Chapter 7. Using Demographic Sensitivity Testing to Guide Management of Gopher Tortoises at Fort Stewart, Georgia: A Comparison of Individual-Based Modeling and Population Viability Analysis Approaches

Population Viability Analysis (PVA) models have been used as a decision-support tool for managing wildlife populations, both game and nongame species. However, PVA models require extensive population-level data; without such data, an individual-based model (IBM) may be a more appropriate tool. The at-risk gopher tortoise (Gopherus polyphemus) is one species of interest about which numerous individual studies have been published, but with little published documentation of population dynamics. Using NetLogo (http://ccl.northwestern.edu/netlogo/), the authors developed a spatially explicit IBM for the gopher tortoise population that inhabits Fort Stewart, GA, a US Army installation. The model was used to perform demographic sensitivity analyses and compare the results to sensitivity analyses conducted using a PVA model based on the same combinations of demographic parameters. The comparison showed a significant congruence in results from the two approaches. Several parameters—particularly juvenile and egg-to-age 1 mortality—appeared to disproportionately affect simulation results and are likely to be influenced by habitat manipulation. Based on their results, the authors conclude that IBMs can be useful to perform demographic sensitivity analysis and evaluate the capacity for habitat manipulation alone to provide the means for ensuring long-term persistence of gopher tortoise populations at Fort Stewart.
Tracey D. Tuberville, Kimberly M. Andrews, James D. Westervelt, Harold E. Balbach, John Macey, Larry Carlile

Chapter 8. A Model for Evaluating Hunting and Contraception as Feral Hog Population Control Methods

Feral swine (Sus scrofa) are an invasive species known to feed on small animals, eggs, roots, and herbaceous material. In addition to being a nuisance on managed lands such as Fort Benning, GA, uncontrolled populations of feral swine destroy habitat and elevate the risk of disease for threatened and endangered species that cohabitate the land. This chapter explores the relative effectiveness of controlling feral swine populations with hunting, contraception, and a combination of the two. To study the issue, the authors used NetLogo (http://ccl.northwestern.edu/netlogo/) to develop an agent-based simulation model that incorporates digital maps of the subject population’s habitat at Fort Benning. Simulation results supported the hypothesis that the combination of lethal control and oral contraceptive delivery will provide better control of the Fort Benning feral swine population than will either technique alone. Additionally, the model provides a framework for understanding how feral swine interact with the landscape and helps land managers to predict the impacts of proposed control techniques.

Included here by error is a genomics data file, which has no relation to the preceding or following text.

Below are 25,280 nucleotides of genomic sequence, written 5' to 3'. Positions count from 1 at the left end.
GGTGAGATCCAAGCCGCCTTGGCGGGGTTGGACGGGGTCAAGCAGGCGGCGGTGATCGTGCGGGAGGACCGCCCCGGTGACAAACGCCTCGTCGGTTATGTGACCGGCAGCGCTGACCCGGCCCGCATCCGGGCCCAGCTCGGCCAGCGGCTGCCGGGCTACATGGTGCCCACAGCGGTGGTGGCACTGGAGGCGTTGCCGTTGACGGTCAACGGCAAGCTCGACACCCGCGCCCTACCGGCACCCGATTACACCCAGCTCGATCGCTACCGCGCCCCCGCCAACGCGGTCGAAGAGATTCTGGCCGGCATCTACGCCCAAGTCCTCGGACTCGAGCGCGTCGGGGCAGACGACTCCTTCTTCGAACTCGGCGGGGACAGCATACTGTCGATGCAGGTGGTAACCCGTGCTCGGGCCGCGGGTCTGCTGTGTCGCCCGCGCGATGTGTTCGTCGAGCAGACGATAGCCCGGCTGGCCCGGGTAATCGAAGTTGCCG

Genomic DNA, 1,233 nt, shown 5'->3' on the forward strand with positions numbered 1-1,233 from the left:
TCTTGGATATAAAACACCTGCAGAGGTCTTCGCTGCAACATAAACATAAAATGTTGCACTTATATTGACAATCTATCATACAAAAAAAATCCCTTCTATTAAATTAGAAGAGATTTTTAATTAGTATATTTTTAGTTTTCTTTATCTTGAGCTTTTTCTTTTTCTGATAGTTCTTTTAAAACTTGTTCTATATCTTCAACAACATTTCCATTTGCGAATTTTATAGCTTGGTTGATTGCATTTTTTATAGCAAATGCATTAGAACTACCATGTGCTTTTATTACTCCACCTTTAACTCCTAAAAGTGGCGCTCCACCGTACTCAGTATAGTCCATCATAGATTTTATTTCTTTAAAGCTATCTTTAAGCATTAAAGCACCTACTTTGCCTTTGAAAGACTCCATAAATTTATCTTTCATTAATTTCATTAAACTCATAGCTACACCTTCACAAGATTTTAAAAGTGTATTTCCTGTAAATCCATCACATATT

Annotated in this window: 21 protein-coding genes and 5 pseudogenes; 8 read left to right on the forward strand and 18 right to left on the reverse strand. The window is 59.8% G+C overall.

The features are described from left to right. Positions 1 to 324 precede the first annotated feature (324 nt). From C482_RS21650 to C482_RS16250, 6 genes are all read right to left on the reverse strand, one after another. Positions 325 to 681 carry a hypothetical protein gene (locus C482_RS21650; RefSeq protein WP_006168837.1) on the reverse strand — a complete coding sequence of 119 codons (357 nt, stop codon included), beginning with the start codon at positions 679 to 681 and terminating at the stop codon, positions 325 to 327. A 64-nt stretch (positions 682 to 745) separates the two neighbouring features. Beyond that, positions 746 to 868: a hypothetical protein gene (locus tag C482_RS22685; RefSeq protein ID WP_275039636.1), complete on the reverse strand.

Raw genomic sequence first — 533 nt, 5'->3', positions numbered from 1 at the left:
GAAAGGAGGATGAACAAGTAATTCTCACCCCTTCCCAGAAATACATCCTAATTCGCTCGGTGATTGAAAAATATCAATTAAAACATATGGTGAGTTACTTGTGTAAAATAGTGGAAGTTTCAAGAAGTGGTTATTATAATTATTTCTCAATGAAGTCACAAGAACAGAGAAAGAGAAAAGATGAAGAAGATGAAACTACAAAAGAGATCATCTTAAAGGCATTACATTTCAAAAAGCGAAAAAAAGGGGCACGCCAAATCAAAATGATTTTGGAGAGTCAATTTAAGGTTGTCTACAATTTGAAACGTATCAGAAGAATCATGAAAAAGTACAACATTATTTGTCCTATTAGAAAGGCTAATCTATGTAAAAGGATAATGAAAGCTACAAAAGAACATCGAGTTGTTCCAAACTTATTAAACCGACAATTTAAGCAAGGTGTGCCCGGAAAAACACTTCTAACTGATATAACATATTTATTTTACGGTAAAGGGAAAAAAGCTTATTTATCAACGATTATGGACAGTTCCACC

Jennifer L. Burton, Marina Drigo, Ying Li, Ariane Peralta, Johanna Salzer, Kranthi Varala, Bruce Hannon, James D. Westervelt

Chapter 9. Spatially Explicit Modeling of Productivity in Pool 5 of the Mississippi River

The restoration and management of large rivers is difficult because such rivers have dynamic ecosystems and complex organic carbon cycles. Furthermore, energy flow is controlled by biotic and abiotic factors, similar to terrestrial systems, and also by hydraulic factors. There are three commonly discussed theories that attempt to describe productivity in large rivers, but none provides a generalized mechanism that can be applied across all rivers and all seasons. This chapter discusses a spatially explicit carbon-cycle model that simulates patterns of productivity in pool 5 of the Mississippi River. The model, developed using NetLogo (http://ccl.northwestern.edu/netlogo/), incorporates both ecological and hydraulic processes for the purpose of representing the complexity of the Mississippi River carbon cycle and pinpointing key sources of productivity within it. This model can serve as a simple and effective tool for use by researchers and students who are interested in studying river productivity, and it is readily adaptable to a variety of river ecosystems simply by substituting hydrology inputs such as maps of depth, velocity, and flow direction.